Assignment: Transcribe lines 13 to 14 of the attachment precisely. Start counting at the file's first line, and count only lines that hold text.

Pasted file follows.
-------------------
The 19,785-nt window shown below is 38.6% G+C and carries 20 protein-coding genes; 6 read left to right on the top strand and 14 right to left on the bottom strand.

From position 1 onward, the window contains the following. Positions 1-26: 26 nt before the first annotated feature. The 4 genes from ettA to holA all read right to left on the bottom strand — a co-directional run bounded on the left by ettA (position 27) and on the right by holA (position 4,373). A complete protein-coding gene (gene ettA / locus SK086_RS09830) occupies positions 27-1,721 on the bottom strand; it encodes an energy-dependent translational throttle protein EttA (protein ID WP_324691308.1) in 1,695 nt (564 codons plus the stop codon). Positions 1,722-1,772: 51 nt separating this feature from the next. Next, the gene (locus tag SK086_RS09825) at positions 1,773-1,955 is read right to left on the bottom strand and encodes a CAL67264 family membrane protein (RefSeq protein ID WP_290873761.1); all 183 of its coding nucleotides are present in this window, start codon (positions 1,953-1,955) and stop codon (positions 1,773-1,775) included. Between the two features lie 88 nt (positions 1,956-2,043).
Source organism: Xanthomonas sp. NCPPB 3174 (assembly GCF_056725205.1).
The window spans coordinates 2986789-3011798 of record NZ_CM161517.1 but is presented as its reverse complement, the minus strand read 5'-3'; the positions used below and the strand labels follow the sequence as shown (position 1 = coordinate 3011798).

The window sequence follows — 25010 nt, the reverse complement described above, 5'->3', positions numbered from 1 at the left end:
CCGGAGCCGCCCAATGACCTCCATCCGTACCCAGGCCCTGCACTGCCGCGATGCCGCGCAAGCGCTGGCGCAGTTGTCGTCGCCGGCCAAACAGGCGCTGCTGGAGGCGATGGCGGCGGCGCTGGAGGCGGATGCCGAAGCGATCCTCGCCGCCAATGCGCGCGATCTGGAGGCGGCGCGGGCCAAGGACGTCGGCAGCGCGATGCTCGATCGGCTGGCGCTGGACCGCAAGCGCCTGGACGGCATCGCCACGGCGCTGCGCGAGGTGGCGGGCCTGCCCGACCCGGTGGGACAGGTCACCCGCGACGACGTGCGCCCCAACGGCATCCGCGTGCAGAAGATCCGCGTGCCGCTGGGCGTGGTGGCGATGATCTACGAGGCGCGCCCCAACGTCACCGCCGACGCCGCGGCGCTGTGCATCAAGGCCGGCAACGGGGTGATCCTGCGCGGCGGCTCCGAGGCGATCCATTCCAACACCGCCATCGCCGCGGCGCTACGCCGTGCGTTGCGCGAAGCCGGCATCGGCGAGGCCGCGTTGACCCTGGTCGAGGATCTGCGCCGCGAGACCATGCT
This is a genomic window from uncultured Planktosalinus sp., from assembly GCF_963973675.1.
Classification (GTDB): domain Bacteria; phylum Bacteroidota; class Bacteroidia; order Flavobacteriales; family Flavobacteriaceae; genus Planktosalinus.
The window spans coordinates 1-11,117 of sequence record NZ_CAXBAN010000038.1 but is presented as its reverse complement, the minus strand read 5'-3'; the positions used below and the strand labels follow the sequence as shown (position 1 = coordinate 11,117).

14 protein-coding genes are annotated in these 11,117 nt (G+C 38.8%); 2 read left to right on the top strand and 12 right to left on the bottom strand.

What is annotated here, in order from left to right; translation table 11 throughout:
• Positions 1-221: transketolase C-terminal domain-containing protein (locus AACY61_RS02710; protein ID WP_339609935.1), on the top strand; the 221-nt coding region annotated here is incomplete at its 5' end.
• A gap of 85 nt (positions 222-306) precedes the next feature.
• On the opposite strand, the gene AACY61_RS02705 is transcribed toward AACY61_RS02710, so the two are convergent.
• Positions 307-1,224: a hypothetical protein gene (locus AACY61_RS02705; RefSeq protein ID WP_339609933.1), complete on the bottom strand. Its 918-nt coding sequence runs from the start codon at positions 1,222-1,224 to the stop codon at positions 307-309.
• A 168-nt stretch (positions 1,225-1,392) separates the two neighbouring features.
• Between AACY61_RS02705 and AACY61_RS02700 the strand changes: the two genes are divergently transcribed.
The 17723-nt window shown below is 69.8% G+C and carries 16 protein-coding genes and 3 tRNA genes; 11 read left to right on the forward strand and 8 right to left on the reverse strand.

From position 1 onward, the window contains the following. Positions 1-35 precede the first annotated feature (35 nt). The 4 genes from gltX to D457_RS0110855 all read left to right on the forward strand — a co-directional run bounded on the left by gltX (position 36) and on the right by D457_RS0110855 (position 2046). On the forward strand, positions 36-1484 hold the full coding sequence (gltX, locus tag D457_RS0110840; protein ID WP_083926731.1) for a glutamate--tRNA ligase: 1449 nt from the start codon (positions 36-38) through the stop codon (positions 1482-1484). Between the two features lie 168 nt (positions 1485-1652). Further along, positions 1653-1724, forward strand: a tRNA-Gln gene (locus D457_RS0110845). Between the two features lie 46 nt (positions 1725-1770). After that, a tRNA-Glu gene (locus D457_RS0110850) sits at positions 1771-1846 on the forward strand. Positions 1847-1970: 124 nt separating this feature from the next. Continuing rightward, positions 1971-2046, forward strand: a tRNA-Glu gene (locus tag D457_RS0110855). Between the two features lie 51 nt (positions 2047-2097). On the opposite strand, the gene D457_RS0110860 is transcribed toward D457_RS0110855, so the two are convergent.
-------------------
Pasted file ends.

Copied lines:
• A gap of 85 nt (positions 222-306) precedes the next feature.
• On the opposite strand, the gene AACY61_RS02705 is transcribed toward AACY61_RS02710, so the two are convergent.